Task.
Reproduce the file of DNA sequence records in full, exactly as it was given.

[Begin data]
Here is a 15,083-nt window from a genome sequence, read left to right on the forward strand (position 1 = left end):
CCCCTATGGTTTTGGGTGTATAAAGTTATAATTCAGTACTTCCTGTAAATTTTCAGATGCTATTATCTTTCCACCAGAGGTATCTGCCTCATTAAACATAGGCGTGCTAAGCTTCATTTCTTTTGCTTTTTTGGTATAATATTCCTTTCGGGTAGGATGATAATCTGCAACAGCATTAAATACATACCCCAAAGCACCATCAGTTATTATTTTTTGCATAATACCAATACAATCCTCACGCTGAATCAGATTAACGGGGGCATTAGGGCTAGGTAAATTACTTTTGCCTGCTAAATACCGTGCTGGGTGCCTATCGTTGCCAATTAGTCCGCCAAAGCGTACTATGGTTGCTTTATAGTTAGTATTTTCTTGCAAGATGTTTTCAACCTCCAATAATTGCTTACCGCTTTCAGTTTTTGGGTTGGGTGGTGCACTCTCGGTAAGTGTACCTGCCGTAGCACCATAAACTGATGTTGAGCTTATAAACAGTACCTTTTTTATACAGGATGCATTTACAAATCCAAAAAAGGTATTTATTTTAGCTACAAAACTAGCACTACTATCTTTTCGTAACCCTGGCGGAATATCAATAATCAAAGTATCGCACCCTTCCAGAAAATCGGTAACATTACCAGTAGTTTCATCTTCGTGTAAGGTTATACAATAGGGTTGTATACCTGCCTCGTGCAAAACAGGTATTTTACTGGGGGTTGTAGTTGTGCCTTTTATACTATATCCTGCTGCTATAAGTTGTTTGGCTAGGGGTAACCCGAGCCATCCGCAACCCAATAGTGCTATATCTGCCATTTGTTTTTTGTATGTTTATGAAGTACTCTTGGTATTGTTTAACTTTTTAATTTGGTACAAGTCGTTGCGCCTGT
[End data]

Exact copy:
Here is a 15,083-nt window from a genome sequence, read left to right on the forward strand (position 1 = left end):
CCCCTATGGTTTTGGGTGTATAAAGTTATAATTCAGTACTTCCTGTAAATTTTCAGATGCTATTATCTTTCCACCAGAGGTATCTGCCTCATTAAACATAGGCGTGCTAAGCTTCATTTCTTTTGCTTTTTTGGTATAATATTCCTTTCGGGTAGGATGATAATCTGCAACAGCATTAAATACATACCCCAAAGCACCATCAGTTATTATTTTTTGCATAATACCAATACAATCCTCACGCTGAATCAGATTAACGGGGGCATTAGGGCTAGGTAAATTACTTTTGCCTGCTAAATACCGTGCTGGGTGCCTATCGTTGCCAATTAGTCCGCCAAAGCGTACTATGGTTGCTTTATAGTTAGTATTTTCTTGCAAGATGTTTTCAACCTCCAATAATTGCTTACCGCTTTCAGTTTTTGGGTTGGGTGGTGCACTCTCGGTAAGTGTACCTGCCGTAGCACCATAAACTGATGTTGAGCTTATAAACAGTACCTTTTTTATACAGGATGCATTTACAAATCCAAAAAAGGTATTTATTTTAGCTACAAAACTAGCACTACTATCTTTTCGTAACCCTGGCGGAATATCAATAATCAAAGTATCGCACCCTTCCAGAAAATCGGTAACATTACCAGTAGTTTCATCTTCGTGTAAGGTTATACAATAGGGTTGTATACCTGCCTCGTGCAAAACAGGTATTTTACTGGGGGTTGTAGTTGTGCCTTTTATACTATATCCTGCTGCTATAAGTTGTTTGGCTAGGGGTAACCCGAGCCATCCGCAACCCAATAGTGCTATATCTGCCATTTGTTTTTTGTATGTTTATGAAGTACTCTTGGTATTGTTTAACTTTTTAATTTGGTACAAGTCGTTGCGCCTGT